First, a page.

The Samsung faithful in the UK have a reason to get excited today, because at long last, Samsung Pay has finally arrived. It’s been a long time coming, especially considering that Samsung Pay has been available in both South Korea and the US since September 2015. Still, better late than never, as they say.
In Samsung’s case, though, “late” may as well be the same thing as “never.” Samsung Pay is launching in a market where Apple Pay and Android Pay have already existed for a while. In the case of Apple users, Samsung Pay was probably never going to get them to defect, but the lead Android Pay has over Samsung’s own payment solution could prove to be problematic.
Samsung does have something of an advantage going into this launch, however. As The Guardian points out, Samsung has worked out an agreement with Travel for London that allows users to designate a card in their Samsung Pay wallet as their “travel card.” This means that Samsung Pay users can pay for their TfL transportation without having to turn on the screen or select a card.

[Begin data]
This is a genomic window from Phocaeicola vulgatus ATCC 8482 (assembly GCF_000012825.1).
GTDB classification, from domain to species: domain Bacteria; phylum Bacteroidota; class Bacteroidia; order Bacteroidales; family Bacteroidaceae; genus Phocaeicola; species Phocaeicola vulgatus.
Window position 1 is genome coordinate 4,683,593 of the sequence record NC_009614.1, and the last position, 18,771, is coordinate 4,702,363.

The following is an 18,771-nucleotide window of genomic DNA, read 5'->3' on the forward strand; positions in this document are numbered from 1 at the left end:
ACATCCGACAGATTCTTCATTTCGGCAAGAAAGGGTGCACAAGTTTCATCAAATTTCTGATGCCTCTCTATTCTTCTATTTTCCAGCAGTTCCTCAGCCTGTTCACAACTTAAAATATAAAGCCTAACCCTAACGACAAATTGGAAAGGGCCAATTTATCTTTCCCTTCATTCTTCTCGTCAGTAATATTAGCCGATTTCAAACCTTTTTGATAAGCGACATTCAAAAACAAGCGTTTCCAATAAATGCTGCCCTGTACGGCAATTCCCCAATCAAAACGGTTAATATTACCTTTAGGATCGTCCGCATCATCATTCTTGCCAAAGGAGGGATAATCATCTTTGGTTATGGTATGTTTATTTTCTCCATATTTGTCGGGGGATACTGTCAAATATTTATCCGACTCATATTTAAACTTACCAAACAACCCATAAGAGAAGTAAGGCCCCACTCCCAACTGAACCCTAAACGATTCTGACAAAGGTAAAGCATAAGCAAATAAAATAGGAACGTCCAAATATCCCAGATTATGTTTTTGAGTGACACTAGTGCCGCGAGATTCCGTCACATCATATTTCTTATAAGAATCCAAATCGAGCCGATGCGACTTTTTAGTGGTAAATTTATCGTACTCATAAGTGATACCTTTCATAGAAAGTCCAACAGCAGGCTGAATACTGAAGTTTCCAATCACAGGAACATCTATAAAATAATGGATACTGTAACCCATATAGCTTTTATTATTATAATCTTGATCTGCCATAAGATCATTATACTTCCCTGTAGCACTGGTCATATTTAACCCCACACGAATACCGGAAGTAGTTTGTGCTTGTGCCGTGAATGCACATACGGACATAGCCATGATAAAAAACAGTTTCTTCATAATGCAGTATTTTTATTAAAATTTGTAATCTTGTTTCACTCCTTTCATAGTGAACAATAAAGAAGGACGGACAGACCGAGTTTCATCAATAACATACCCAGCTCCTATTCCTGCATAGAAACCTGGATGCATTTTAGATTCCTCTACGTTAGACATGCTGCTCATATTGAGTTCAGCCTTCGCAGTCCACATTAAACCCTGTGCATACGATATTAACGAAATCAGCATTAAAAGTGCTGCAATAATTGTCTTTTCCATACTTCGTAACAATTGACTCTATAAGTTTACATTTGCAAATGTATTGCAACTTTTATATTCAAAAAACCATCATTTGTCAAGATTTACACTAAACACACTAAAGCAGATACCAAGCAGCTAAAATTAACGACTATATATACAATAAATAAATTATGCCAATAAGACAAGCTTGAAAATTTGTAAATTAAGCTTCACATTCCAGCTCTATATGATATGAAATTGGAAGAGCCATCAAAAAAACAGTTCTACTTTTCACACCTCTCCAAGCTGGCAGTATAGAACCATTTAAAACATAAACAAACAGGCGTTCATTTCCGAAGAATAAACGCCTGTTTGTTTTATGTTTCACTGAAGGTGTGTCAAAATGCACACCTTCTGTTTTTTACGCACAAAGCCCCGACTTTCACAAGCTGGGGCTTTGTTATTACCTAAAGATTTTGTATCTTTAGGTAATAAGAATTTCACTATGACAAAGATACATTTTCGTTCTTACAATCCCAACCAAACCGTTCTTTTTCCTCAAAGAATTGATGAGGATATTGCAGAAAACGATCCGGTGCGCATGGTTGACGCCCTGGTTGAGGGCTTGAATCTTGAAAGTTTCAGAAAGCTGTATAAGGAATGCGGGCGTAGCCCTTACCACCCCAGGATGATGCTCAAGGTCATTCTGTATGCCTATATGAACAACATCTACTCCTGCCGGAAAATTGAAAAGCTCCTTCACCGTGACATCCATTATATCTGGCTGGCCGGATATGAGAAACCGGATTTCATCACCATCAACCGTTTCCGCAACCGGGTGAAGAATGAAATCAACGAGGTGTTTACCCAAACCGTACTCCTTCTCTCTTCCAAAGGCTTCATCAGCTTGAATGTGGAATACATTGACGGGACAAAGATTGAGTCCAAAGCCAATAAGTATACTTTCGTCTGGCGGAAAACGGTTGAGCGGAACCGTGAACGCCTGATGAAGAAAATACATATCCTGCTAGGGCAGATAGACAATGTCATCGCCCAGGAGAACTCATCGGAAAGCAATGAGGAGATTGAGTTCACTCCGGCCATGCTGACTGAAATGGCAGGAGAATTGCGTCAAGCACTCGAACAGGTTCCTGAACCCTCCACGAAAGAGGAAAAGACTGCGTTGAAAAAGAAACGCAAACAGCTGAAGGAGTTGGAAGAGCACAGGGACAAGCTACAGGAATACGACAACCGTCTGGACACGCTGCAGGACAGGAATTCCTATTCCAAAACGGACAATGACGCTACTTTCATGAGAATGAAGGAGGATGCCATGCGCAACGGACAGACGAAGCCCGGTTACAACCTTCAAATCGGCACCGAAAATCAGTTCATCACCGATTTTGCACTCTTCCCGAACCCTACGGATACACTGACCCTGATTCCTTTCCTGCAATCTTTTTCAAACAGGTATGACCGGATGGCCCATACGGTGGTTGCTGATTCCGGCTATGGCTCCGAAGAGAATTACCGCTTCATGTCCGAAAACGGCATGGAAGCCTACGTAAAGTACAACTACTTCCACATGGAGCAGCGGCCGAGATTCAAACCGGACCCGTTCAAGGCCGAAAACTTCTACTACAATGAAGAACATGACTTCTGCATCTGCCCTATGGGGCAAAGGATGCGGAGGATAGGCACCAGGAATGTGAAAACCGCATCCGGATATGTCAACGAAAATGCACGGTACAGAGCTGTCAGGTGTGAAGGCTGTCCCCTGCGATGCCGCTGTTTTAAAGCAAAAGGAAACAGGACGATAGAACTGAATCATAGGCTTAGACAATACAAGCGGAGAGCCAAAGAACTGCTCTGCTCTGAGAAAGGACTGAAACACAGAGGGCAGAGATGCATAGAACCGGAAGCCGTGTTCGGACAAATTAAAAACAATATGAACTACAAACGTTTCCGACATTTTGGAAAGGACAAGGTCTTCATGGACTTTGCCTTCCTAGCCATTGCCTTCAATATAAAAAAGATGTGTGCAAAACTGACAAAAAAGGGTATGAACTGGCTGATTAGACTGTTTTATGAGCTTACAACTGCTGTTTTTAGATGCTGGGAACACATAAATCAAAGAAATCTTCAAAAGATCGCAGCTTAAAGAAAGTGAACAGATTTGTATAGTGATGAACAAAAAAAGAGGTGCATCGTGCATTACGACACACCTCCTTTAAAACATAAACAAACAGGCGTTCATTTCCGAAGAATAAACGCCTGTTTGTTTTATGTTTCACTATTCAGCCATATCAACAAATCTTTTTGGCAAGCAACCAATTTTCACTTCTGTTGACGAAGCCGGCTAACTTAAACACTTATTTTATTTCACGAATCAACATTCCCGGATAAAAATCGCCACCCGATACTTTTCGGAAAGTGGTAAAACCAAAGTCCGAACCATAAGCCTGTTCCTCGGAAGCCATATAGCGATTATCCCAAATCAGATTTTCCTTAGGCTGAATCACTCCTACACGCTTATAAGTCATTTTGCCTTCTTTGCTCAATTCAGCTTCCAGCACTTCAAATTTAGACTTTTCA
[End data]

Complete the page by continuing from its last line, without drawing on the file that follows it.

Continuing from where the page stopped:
Android Pay, on the other hand, requires that the device display be turned on to process a payment, while Apple Pay requires user authentication of the charge. It may not seem like this is a huge advantage for Samsung Pay in the grand scheme, but anything that cuts down on queue times may be worth it to prospective users.
The question is whether or not this will be enough. In the US, Samsung Pay does has the advantage of working with terminals that only accept magnetic stripe payments, but that won’t be much of a marquee feature in a country that adopted chip and PIN more than a decade ago. We’ll just have to see what kind of promotions Samsung runs to tempt current mobile payments users into jumping ship.
Samsung Pay launches today in the UK with support for Visas and Mastercards from Nationwide, MBNA, and Santander. Samsung says that support for American Express cards will be coming online shortly, as will support for cards from M&S bank, First Direct, and HSBC. Though it sounds like this rollout is limited to the Galaxy S series of phones, we can expect to see support for A-series devices and Gear smartwatches to follow soon as well.
What do you think? Are you going to switch to Samsung Pay or will you be sticking with Android Pay? Head down to the comment section and let us know!
SOURCE: The Guardian